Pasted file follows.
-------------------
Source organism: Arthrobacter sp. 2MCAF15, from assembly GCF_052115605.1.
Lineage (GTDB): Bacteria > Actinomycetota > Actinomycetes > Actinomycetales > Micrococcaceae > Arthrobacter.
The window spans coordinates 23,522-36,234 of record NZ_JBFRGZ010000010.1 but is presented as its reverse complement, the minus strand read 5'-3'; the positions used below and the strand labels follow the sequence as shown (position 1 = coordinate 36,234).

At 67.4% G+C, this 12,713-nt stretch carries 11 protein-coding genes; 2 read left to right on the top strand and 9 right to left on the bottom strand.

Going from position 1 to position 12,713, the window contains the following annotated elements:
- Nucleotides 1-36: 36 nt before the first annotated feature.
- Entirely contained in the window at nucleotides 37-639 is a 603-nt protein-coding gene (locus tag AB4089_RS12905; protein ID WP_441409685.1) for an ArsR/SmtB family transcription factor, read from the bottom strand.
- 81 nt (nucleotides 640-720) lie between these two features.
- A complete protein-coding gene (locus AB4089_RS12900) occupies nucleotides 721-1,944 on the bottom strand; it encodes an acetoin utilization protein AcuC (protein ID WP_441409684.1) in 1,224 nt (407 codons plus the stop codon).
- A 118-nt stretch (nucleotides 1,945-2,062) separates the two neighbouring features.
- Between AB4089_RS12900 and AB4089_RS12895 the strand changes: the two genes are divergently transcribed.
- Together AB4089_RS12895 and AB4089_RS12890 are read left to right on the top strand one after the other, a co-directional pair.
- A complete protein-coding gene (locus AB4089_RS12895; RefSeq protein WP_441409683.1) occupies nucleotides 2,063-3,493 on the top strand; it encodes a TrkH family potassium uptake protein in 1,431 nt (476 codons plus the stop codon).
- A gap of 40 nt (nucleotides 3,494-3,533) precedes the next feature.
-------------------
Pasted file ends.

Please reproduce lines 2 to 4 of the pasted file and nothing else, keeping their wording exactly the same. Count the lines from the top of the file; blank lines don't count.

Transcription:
Lineage (GTDB): Bacteria > Actinomycetota > Actinomycetes > Actinomycetales > Micrococcaceae > Arthrobacter.
The window spans coordinates 23,522-36,234 of record NZ_JBFRGZ010000010.1 but is presented as its reverse complement, the minus strand read 5'-3'; the positions used below and the strand labels follow the sequence as shown (position 1 = coordinate 36,234).

At 67.4% G+C, this 12,713-nt stretch carries 11 protein-coding genes; 2 read left to right on the top strand and 9 right to left on the bottom strand.